No pun intended.

Since time has value as money in very real ways in home building's start-to-completion cycles--perhaps, at no time clearer than the 90 days running toward calendar year-end--speed matters a whole lot when margins are the goal line.

What our friend Fletcher L. Groves hammers on in the Velocity Accelerator segment of his Pipeline Workshops is that rushing to get done and velocity are two entirely different and often conflicting things. Especially, when it comes to the value you generate in a home and the economic return to you and your business stakeholders. Do you know the difference? Test your velocity IQ here.

It really effects how you make decisions--35,000 of them we make each day, whether we're aware of them or not. When we become aware of hard decisions--economic return, or making money that is not subject to being clawed back by warranty issues, or other sorts of mitigations or make-goods, depends on real sustaining value creation. Not just for you, but your customers, your trade partners, and your local municipal context.

That a smart choice might run counter to self-evident goals of maximum profitability might seem like a bad way to run a business in home building. Or any other business community, for that matter. The genius of Groves' approach to production and operational productivity and volume comes down to specifics of what happens in each time duration, and the processes and tasks that achieve true value creation vs. appear to increase speed.

Maybe as never before, true value creation, in real economic return terms, includes reputational value. Seth Godin is a master of making the obvious worth looking at, again and again. Here, he writes about reputations, a notion that over the next few months should be constantly on the minds of managers driving to deliver homes on time and on budget, even when trade and labor streams are difficult to manage.

Godin writes:

Three things to keep in mind about your reputation

  • Your reputation has as much impact on your life as what you actually do.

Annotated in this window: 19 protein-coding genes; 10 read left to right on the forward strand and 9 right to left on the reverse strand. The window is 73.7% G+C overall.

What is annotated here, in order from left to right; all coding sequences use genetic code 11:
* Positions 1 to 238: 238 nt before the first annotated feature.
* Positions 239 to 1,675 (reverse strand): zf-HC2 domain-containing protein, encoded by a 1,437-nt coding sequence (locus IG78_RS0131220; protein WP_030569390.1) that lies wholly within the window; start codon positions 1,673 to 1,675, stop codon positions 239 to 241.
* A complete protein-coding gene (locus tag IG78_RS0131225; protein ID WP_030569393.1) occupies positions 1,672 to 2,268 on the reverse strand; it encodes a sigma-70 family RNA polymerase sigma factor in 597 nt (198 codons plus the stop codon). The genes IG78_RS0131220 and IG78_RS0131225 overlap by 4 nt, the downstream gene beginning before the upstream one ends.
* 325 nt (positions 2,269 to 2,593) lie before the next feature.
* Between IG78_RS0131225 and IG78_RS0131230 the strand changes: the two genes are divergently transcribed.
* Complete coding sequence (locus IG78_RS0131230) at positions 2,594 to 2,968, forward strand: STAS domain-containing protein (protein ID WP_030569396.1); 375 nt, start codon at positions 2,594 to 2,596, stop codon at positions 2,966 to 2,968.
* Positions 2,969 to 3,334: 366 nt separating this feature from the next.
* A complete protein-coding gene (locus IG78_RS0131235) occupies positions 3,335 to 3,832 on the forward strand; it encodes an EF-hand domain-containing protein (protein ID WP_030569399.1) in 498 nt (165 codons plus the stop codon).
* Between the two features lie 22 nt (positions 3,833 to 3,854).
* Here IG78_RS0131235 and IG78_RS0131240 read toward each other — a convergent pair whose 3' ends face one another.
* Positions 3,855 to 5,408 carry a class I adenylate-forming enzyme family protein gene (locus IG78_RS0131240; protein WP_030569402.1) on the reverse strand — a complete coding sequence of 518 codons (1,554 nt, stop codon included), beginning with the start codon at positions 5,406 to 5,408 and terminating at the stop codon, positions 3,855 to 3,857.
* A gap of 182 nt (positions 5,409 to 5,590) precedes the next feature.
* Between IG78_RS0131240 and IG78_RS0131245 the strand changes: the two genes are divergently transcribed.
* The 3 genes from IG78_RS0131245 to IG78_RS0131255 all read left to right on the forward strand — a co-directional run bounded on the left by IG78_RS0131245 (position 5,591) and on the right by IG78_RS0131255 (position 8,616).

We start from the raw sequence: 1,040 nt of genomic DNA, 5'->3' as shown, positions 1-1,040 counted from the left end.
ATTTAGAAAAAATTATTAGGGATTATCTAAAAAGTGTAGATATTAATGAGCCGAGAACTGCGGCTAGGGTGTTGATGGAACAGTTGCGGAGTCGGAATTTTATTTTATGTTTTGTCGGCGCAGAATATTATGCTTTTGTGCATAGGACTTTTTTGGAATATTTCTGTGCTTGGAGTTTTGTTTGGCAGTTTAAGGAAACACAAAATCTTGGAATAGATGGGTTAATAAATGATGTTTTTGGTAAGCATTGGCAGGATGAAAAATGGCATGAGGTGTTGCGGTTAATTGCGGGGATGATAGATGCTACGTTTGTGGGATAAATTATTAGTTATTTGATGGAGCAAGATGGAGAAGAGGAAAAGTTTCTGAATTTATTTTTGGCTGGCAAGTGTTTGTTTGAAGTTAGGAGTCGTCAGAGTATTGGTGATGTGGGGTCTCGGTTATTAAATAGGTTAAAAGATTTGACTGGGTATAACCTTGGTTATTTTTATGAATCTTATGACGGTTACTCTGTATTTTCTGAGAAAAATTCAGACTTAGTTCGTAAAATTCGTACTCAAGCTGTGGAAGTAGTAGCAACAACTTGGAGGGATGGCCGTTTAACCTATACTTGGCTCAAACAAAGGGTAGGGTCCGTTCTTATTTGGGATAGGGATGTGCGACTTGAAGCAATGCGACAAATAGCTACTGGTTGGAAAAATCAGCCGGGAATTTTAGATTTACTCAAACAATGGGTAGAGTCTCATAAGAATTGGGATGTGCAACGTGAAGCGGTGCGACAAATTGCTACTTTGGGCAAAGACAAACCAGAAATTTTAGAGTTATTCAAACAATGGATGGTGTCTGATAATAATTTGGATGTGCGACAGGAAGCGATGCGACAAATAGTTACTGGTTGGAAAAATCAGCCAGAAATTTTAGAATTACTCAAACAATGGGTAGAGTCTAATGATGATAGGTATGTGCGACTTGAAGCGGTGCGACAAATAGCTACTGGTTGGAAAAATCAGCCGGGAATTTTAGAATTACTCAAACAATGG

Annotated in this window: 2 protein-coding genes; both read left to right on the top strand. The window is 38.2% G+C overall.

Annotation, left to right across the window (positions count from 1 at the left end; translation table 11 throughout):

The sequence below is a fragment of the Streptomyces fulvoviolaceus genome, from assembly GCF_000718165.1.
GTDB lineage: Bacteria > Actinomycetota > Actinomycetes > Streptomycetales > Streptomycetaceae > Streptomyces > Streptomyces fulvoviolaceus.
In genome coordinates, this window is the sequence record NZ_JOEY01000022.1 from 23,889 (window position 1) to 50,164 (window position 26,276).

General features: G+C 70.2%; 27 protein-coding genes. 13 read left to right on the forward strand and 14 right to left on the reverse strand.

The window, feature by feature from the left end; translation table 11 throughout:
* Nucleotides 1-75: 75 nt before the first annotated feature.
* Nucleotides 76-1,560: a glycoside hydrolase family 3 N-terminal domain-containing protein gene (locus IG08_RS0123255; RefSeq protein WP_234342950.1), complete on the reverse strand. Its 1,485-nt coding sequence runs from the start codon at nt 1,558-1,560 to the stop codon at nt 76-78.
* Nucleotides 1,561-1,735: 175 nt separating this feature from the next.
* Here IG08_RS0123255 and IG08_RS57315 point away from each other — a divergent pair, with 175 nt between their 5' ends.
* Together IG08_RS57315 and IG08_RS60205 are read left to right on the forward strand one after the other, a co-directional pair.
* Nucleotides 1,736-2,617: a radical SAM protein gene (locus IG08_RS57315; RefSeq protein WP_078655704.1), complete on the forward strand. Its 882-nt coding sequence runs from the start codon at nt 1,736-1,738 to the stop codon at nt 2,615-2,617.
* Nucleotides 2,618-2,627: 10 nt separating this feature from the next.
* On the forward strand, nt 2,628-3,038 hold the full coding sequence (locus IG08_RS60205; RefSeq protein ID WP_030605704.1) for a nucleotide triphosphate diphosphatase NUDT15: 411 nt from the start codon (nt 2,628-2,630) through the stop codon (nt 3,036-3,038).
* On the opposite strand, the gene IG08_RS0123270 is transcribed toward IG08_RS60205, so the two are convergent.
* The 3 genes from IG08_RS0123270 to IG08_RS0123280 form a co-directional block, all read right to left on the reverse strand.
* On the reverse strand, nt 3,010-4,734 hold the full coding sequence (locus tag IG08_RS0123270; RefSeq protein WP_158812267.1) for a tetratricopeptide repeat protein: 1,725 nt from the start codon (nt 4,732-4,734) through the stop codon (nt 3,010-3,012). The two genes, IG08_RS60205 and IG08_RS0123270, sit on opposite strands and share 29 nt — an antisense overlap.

• Early assumptions about you are sticky and are difficult to change.
  • The single best way to maintain your reputation is to do things you're proud of. Gaming goes only so far.

It's a fact of today's society, culture, and economy that a new home builder's reputation can and does have an influence on new home building's reputation. One bad actor can affect perceptions on a much wider level than just his or her own enterprise.

Here's a Harvard Business Review essay worth looking at from Joseph L. Badaracco, who serves as John Shad Professor of Business Ethics at Harvard Business School, entitled "The 'Maximize Profits' Trap in Decision Making."

Professor Badaracco, notes that in "gray area" decision-making, often the standard answer is not the right answer. His focus is on an area that's particularly timely, across many parts of housing's ecosystem of development, design, construction, engineering, real estate, finance, and distribution and is one of the root challenges in housing we'll address next week at our HIVE conference.

It comes down to a difference between "economic success" and "strategic success." We believe that true value includes "today" dollars earned, and future dollars that are earned because we've made ethical, socially responsible, environmentally sound decisions. Ones, as Godin says, we can be proud of.

The way those decisions map to job sites and community construction supervision and cycle times may simply be that spending more time to get something done right the first time, yielding a better quality result, may run counter-intuitively to "maximum profits" on measures of margin. But they may be the smartest choices, and ones a home builder can be proud of choosing.